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Saudi urges citizens to leave tense Lebanon

BEIRUT (AP) — Saudi Arabia urged its citizens Thursday to leave Lebanon and exercise caution following this week's deadly bombing at the Iranian Embassy in Beirut and deepening tensions with Lebanon's Shiite Hezbollah militants.

Hezbollah officials indirectly have blamed Sunni-ruled Saudi Arabia for Tuesday's twin suicide blasts, which killed 23 people, including an Iranian diplomat and embassy guards. More than 140 others were wounded, according to the Health Ministry.

A Sunni radical group linked to al-Qaida claimed responsibility. The Saudi warning comes amid fears in Lebanon of more attacks. The country has seen several other car bombings and repeated bouts of sectarian street fighting, but Tuesday's sophisticated twin suicide blasts took the violence to new levels.

Hezbollah said in a statement that the group's leader, Sheik Hassan Nasrallah, met with Iran's Deputy Foreign Minister Hossein Amir Abdollahian in Beirut Thursday and discussed the attack. It gave no further details.

Saudi Arabia and Hezbollah are longstanding foes that are now rivals in Syria's civil war. The kingdom is a key backer of the overwhelmingly Sunni Syrian rebels fighting to topple President Bashar Assad, while the Iranian-backed Hezbollah is fighting alongside Assad's troops.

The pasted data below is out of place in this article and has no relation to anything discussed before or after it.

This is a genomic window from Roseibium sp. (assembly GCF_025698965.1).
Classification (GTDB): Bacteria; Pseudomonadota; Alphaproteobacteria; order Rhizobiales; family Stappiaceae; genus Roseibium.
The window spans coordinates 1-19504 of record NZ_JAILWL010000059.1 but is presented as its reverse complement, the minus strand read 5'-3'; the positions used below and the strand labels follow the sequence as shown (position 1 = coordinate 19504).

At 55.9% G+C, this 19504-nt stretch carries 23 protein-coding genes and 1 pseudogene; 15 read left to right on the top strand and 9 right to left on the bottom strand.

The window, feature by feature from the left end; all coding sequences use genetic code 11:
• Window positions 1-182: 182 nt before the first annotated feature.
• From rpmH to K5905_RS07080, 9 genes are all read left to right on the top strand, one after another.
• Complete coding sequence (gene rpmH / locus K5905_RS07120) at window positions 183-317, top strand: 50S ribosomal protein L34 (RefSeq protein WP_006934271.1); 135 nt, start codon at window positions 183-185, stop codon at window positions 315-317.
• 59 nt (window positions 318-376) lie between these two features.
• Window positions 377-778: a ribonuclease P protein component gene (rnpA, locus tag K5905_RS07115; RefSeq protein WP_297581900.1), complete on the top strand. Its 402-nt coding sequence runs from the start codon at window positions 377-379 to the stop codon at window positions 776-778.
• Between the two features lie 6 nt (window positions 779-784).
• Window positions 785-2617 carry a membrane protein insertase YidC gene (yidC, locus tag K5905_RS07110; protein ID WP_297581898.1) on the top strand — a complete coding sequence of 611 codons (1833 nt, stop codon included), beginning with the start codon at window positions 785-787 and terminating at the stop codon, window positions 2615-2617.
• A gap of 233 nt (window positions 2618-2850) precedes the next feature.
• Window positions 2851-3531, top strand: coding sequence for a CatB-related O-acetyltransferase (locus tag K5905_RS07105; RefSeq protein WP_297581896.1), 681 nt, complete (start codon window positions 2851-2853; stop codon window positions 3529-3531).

The statement issued Thursday by the Saudi Embassy in Lebanon urged its citizens to "return to the kingdom and be cautious." Lebanon has been a popular holiday spot for Saudis, but numbers have dropped off sharply since Hezbollah joined the battles in Syria. The kingdom repeatedly has urged its citizens not to travel to the Mediterranean nation.

Hezbollah's parliamentary bloc held a meeting Thursday and said in a statement that the attack on the Iranian embassy "clearly reveals the identity of the planners and executors who are serving the Zionists by committing random crimes and spreading hate and strife in the land of Arabs and Muslims."

The bombing was the latest in a series of attacks that have struck Lebanese Shiite areas in recent months, some of which Sunni radicals claimed they made in retaliation for Hezbollah's backing of Assad's forces. Hezbollah's bloc said that giving such pretexts for such "terrorist attacks is among the most evil and dangerous methods of soft war that justify the crimes of terrorists."

Also Thursday, forensic experts collected evidence from a Beirut hotel room where the two suspected suicide attackers were believed to have spent at least one night before carrying out the bombing, security officials said.

The officials, who spoke on condition of anonymity in lines with regulations, said they are still trying to find out whether the attackers were Lebanese citizens or foreigners. They added that hotel employees who had contacts with the two men were also questioned. Security agents asked the employees about the behavior of the two men and their accent, they said.

The officials said they are still waiting for DNA tests of bodies that have not been identified yet to compare them with evidence collected from the hotel room.

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